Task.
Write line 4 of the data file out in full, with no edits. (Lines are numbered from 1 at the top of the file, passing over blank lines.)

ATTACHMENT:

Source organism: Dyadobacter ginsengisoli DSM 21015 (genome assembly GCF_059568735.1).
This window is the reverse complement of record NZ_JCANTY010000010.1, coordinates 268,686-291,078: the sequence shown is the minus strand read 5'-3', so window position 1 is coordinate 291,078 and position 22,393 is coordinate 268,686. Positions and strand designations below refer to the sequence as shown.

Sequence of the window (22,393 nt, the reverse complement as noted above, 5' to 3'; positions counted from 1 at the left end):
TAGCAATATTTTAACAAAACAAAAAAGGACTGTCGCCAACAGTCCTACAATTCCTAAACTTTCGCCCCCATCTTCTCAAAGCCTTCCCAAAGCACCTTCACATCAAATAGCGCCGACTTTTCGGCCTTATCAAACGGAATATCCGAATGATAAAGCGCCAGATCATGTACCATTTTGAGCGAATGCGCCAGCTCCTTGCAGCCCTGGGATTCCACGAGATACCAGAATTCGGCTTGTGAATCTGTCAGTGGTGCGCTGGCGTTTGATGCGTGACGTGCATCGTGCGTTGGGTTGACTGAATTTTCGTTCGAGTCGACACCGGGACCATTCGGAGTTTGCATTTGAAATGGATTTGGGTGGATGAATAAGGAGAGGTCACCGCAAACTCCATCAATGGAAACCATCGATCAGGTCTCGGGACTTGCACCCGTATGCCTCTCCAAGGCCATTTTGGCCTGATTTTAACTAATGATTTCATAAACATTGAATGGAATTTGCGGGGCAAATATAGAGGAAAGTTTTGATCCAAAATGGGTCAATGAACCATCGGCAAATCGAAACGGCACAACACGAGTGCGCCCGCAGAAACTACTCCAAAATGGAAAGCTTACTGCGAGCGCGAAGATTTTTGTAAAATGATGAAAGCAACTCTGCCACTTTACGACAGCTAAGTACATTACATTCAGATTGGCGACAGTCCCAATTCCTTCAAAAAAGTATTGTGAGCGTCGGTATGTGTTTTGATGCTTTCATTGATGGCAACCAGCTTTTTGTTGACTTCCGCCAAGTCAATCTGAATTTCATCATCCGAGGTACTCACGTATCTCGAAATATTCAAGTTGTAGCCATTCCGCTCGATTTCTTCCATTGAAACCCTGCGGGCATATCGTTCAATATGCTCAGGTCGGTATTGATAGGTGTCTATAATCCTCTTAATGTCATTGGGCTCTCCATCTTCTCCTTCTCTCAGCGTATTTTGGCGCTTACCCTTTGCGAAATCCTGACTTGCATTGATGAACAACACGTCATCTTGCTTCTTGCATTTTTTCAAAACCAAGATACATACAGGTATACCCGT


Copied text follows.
TAGCAATATTTTAACAAAACAAAAAAGGACTGTCGCCAACAGTCCTACAATTCCTAAACTTTCGCCCCCATCTTCTCAAAGCCTTCCCAAAGCACCTTCACATCAAATAGCGCCGACTTTTCGGCCTTATCAAACGGAATATCCGAATGATAAAGCGCCAGATCATGTACCATTTTGAGCGAATGCGCCAGCTCCTTGCAGCCCTGGGATTCCACGAGATACCAGAATTCGGCTTGTGAATCTGTCAGTGGTGCGCTGGCGTTTGATGCGTGACGTGCATCGTGCGTTGGGTTGACTGAATTTTCGTTCGAGTCGACACCGGGACCATTCGGAGTTTGCATTTGAAATGGATTTGGGTGGATGAATAAGGAGAGGTCACCGCAAACTCCATCAATGGAAACCATCGATCAGGTCTCGGGACTTGCACCCGTATGCCTCTCCAAGGCCATTTTGGCCTGATTTTAACTAATGATTTCATAAACATTGAATGGAATTTGCGGGGCAAATATAGAGGAAAGTTTTGATCCAAAATGGGTCAATGAACCATCGGCAAATCGAAACGGCACAACACGAGTGCGCCCGCAGAAACTACTCCAAAATGGAAAGCTTACTGCGAGCGCGAAGATTTTTGTAAAATGATGAAAGCAACTCTGCCACTTTACGACAGCTAAGTACATTACATTCAGATTGGCGACAGTCCCAATTCCTTCAAAAAAGTATTGTGAGCGTCGGTATGTGTTTTGATGCTTTCATTGATGGCAACCAGCTTTTTGTTGACTTCCGCCAAGTCAATCTGAATTTCATCATCCGAGGTACTCACGTATCTCGAAATATTCAAGTTGTAGCCATTCCGCTCGATTTCTTCCATTGAAACCCTGCGGGCATATCGTTCAATATGCTCAGGTCGGTATTGATAGGTGTCTATAATCCTCTTAATGTCATTGGGCTCTCCATCTTCTCCTTCTCTCAGCGTATTTTGGCGCTTACCCTTTGCGAAATCCTGACTTGCATTGATGAACAACACGTCATCTTGCTTCTTGCATTTTTTCAAAACCAAGATACATACAGGTATACCCGT